If you wanted to cool a roof down today you would coat it with a material full of specialized pigments. This would allow roofs to deflect the sun and they’d absorb less heat in the process too.

Soon we’ll see the same thing being done, but it will be four times more effective. Roofs will never get too hot again. Anyone with a large roof is going to see a sharp decrease in their energy bills.

3. Low-E Windows Taking Over

It’s a mystery why these aren’t already extremely popular, but things are starting to change. Read low-E window replacement reviews and you’ll see everyone loves them because they’re extremely effective.

They’ll keep heat outside in summer or inside in winter. People don’t even have to buy new windows to enjoy the technology. All they’ll need is a low-E film to place over their current ones.

4. Magnets Will Cool Fridges

Refrigerators haven’t changed much in a very long time. They’re still using a vapor compression process that wastes energy while harming the environment. It won’t be long until they’ll be cooled using magnets instead.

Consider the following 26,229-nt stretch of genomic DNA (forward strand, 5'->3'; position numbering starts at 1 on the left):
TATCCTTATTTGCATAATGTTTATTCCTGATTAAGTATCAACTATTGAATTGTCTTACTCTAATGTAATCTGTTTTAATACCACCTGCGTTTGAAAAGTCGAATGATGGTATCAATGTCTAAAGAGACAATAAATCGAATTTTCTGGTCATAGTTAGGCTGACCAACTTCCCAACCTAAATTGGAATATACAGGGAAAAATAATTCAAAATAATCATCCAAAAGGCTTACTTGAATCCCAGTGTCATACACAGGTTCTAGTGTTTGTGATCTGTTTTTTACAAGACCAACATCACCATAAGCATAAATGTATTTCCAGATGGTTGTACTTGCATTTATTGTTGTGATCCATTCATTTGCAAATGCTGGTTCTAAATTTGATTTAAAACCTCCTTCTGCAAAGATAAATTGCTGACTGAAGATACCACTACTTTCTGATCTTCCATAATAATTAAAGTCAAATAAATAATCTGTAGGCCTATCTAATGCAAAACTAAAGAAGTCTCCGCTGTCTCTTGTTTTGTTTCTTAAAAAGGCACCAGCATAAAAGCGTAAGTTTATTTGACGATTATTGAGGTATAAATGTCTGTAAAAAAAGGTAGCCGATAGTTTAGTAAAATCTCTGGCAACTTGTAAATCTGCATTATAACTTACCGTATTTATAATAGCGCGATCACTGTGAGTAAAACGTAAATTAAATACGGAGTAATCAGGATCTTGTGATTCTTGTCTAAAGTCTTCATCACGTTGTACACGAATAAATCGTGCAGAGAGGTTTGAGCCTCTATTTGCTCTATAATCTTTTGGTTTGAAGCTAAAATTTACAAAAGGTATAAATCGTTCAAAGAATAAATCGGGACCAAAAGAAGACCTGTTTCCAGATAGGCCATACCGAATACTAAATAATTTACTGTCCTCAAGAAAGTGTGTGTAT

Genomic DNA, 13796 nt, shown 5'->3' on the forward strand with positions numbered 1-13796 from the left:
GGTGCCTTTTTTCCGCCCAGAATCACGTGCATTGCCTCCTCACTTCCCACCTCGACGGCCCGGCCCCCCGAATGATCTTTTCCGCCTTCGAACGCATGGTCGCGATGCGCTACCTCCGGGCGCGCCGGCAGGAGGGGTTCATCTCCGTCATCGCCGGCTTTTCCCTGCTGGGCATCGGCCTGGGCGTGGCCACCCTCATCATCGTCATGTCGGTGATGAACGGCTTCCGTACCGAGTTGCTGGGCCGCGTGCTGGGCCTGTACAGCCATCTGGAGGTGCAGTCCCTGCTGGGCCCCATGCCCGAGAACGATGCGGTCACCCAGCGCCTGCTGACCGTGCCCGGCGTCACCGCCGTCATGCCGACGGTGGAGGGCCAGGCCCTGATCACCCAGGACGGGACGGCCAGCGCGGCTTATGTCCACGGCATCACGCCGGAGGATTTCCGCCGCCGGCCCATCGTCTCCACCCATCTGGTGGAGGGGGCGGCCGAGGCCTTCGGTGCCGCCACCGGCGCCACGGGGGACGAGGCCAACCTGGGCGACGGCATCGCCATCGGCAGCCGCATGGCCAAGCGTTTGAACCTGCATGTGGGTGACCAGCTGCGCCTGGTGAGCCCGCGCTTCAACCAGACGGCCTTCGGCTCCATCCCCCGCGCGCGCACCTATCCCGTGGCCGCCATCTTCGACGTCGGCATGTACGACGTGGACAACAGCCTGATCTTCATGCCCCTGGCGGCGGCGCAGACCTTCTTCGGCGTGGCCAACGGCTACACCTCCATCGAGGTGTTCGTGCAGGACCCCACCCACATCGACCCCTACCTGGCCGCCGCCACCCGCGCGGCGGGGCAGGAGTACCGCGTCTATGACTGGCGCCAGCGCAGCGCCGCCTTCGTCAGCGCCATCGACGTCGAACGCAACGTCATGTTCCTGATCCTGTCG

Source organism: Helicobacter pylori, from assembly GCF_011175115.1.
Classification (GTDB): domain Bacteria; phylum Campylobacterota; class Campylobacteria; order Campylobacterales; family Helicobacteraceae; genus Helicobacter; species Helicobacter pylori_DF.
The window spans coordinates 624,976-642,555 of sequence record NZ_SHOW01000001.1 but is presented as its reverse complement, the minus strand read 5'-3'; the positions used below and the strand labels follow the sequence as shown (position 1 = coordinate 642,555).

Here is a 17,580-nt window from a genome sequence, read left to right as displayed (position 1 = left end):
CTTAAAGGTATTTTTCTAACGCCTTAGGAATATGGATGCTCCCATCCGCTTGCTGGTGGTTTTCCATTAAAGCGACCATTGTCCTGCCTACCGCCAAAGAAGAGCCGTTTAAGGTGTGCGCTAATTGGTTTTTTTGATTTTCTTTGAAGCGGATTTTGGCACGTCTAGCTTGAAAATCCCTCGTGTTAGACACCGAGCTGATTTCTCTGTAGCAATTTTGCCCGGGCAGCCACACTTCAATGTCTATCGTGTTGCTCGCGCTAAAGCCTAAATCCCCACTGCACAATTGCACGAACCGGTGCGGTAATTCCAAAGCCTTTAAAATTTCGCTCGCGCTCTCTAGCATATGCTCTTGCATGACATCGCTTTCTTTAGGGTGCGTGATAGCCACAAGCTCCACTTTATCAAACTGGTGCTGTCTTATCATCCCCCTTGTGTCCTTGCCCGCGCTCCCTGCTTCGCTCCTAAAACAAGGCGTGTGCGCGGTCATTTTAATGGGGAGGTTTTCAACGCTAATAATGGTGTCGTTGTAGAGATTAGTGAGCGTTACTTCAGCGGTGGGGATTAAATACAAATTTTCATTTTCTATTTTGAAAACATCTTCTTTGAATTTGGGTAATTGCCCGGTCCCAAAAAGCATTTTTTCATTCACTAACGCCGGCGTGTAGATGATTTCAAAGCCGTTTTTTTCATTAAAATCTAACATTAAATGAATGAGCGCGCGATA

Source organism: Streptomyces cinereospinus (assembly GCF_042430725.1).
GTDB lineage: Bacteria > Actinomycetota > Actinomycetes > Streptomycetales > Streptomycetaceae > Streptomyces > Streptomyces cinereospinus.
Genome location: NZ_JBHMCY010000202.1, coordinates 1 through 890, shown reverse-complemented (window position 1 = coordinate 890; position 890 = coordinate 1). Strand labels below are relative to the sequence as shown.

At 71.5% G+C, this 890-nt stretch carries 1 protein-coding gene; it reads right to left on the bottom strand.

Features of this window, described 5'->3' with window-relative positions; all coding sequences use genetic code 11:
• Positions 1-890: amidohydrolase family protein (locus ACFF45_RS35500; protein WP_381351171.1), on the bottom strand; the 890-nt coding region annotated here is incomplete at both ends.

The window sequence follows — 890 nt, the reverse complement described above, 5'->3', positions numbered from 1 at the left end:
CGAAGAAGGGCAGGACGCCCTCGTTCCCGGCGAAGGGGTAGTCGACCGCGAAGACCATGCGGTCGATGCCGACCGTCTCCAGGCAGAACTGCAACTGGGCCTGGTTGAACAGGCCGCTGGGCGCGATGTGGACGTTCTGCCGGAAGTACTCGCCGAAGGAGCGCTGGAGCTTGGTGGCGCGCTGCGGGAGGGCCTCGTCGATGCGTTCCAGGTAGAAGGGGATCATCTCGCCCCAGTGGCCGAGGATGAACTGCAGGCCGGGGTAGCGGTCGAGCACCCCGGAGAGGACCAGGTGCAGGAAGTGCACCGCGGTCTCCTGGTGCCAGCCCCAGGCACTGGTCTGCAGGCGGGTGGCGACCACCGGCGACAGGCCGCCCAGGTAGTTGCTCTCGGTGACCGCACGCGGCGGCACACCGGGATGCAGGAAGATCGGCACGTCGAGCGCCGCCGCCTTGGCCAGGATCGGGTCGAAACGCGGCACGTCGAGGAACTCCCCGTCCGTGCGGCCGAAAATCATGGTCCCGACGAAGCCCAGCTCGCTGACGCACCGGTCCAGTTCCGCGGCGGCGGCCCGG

The magnetocaloric effect is going to revolutionize cold food storage. The fluid these fridges are going to use will be water-based, which means the environment can rest easy and energy bills will drop.

5. Improving Our Current LEDs

Everyone who spent a lot of money on energy must have been very happy when LEDs became mainstream. Incandescent light bulbs belong in museums today because the new tech cut costs by up to 85 percent.

That doesn’t mean someone isn’t always trying to improve on an already great invention. The amount of lumens LEDs produce per watt isn’t great, but we’ve already found a way to increase it by 25 percent.

Maybe Homes Will Look Different Too

Do you think we’ll come up with new styles of homes that will take off? Surely it’s not out of the question. Everything inside homes seems to be changing for the better with each passing year. It’s going to continue doing so thanks to amazing inventors.